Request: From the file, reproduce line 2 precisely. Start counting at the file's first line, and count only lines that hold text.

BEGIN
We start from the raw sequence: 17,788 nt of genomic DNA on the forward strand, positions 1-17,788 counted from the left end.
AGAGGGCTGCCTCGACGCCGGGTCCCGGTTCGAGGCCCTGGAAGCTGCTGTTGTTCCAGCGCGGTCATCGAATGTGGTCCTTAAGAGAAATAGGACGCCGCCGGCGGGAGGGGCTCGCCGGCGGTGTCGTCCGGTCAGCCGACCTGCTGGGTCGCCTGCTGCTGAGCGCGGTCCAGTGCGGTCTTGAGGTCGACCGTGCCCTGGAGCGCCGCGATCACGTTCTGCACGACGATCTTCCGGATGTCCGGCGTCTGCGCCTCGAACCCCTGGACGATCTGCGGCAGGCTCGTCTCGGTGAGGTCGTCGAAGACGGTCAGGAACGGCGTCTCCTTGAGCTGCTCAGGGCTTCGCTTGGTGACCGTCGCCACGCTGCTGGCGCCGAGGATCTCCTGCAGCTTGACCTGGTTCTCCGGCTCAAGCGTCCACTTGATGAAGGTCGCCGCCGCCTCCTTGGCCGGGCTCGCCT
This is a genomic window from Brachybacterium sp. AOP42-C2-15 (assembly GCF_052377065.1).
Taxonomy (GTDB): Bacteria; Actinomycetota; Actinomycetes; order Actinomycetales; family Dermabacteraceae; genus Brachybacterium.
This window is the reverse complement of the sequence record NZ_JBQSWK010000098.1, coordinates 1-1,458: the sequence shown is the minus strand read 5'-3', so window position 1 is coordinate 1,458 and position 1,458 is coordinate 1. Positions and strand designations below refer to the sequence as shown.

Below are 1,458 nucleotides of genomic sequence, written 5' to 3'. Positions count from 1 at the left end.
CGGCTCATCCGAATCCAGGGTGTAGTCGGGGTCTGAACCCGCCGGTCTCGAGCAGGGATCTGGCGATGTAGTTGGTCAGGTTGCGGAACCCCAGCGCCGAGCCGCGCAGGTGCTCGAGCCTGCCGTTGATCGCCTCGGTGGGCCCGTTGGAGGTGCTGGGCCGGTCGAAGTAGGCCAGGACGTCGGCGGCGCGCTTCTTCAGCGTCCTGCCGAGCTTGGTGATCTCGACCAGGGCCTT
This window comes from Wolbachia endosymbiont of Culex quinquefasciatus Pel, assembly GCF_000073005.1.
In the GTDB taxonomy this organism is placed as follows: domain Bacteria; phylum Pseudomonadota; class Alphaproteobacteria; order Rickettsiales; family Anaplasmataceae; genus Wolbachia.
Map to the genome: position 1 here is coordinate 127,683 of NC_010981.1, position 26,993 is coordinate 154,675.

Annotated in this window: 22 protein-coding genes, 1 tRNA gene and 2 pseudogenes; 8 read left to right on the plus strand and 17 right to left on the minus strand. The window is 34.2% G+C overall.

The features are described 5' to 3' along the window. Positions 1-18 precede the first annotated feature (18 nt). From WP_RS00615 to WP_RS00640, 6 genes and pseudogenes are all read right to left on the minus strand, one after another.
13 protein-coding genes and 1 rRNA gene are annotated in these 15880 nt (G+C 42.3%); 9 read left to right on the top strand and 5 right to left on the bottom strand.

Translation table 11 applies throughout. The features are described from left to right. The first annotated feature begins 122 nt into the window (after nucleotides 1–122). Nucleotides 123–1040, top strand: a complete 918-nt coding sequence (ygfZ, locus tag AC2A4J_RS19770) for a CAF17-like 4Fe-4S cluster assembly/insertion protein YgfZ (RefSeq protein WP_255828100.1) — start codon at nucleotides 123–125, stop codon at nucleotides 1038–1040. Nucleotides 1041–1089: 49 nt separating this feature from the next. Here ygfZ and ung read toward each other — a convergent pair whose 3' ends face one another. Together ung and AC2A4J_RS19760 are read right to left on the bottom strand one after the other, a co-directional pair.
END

AGAGGGCTGCCTCGACGCCGGGTCCCGGTTCGAGGCCCTGGAAGCTGCTGTTGTTCCAGCGCGGTCATCGAATGTGGTCCTTAAGAGAAATAGGACGCCGCCGGCGGGAGGGGCTCGCCGGCGGTGTCGTCCGGTCAGCCGACCTGCTGGGTCGCCTGCTGCTGAGCGCGGTCCAGTGCGGTCTTGAGGTCGACCGTGCCCTGGAGCGCCGCGATCACGTTCTGCACGACGATCTTCCGGATGTCCGGCGTCTGCGCCTCGAACCCCTGGACGATCTGCGGCAGGCTCGTCTCGGTGAGGTCGTCGAAGACGGTCAGGAACGGCGTCTCCTTGAGCTGCTCAGGGCTTCGCTTGGTGACCGTCGCCACGCTGCTGGCGCCGAGGATCTCCTGCAGCTTGACCTGGTTCTCCGGCTCAAGCGTCCACTTGATGAAGGTCGCCGCCGCCTCCTTGGCCGGGCTCGCCT